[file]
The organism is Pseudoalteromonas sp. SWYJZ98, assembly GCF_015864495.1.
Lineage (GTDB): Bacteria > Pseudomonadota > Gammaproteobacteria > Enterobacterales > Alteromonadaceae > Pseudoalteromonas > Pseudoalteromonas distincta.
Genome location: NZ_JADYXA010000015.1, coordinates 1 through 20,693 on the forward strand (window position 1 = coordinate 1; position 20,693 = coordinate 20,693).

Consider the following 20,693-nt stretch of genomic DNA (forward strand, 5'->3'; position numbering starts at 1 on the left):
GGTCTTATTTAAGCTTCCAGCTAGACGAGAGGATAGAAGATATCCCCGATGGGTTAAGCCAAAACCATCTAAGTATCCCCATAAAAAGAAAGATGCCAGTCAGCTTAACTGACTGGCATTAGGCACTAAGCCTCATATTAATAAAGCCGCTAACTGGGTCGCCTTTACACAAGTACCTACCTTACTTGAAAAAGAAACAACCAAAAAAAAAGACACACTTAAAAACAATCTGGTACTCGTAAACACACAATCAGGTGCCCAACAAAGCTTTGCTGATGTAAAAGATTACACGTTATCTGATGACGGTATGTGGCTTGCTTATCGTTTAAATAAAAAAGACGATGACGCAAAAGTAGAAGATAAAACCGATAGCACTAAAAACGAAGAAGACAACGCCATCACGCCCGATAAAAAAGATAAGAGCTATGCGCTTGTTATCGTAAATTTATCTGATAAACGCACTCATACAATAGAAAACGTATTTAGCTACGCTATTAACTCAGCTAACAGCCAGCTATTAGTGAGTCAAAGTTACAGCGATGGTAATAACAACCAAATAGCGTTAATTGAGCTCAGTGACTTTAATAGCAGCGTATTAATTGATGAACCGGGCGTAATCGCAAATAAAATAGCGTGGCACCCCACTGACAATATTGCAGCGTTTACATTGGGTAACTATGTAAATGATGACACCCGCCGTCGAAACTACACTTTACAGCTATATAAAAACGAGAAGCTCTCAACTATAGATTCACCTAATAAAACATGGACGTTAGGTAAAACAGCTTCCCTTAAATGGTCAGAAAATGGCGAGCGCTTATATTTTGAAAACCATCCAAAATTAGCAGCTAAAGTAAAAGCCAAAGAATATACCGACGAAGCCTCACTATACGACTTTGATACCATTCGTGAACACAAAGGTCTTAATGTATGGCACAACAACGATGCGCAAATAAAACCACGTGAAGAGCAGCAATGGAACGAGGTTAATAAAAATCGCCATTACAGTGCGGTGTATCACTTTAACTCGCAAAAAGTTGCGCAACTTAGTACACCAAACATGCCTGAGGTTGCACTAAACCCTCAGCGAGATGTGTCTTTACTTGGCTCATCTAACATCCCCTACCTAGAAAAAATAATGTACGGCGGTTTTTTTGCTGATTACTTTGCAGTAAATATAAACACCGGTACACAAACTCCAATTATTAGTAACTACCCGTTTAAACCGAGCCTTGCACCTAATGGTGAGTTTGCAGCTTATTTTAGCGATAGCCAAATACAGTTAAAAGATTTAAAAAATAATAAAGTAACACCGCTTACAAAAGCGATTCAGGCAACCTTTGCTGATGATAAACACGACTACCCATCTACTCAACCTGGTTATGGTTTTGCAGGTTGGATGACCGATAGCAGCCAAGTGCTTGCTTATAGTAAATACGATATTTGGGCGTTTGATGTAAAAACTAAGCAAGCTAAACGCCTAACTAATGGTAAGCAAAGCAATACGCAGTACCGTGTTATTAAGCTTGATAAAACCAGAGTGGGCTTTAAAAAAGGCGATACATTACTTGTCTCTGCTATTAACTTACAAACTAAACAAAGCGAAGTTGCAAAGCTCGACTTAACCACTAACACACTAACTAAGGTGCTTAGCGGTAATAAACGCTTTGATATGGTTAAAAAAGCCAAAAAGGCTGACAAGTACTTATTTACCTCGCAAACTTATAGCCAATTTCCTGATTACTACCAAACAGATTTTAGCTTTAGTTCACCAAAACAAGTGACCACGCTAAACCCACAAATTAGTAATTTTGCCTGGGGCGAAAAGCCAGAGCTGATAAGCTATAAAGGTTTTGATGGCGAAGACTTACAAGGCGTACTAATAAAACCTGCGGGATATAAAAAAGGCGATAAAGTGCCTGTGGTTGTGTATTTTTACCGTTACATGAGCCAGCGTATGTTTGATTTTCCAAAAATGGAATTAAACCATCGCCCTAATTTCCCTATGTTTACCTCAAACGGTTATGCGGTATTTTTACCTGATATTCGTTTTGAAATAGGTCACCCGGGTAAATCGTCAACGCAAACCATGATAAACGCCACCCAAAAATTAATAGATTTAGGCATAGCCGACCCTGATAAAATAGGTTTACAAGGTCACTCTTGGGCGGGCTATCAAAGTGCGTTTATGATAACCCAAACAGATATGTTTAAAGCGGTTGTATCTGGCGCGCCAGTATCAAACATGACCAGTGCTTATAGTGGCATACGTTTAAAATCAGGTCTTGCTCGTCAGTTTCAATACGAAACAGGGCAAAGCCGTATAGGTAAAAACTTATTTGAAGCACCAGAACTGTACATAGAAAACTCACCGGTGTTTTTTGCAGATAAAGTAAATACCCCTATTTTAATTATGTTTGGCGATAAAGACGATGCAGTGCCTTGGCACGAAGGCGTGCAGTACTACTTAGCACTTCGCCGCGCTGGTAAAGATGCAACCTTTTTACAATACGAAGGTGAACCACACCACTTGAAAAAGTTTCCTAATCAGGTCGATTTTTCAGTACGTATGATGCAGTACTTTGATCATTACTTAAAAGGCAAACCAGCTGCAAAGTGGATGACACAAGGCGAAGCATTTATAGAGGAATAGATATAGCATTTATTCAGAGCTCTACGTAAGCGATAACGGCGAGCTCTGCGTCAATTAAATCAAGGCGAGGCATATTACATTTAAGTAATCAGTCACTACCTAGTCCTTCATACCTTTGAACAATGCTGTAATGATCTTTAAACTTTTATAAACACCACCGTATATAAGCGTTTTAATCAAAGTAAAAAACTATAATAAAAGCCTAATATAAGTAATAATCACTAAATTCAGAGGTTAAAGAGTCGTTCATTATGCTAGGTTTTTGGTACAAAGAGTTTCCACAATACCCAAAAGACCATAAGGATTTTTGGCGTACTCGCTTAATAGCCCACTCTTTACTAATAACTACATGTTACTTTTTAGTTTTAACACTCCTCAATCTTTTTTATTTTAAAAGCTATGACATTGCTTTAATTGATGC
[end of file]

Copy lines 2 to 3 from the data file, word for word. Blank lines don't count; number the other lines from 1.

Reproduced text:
Lineage (GTDB): Bacteria > Pseudomonadota > Gammaproteobacteria > Enterobacterales > Alteromonadaceae > Pseudoalteromonas > Pseudoalteromonas distincta.
Genome location: NZ_JADYXA010000015.1, coordinates 1 through 20,693 on the forward strand (window position 1 = coordinate 1; position 20,693 = coordinate 20,693).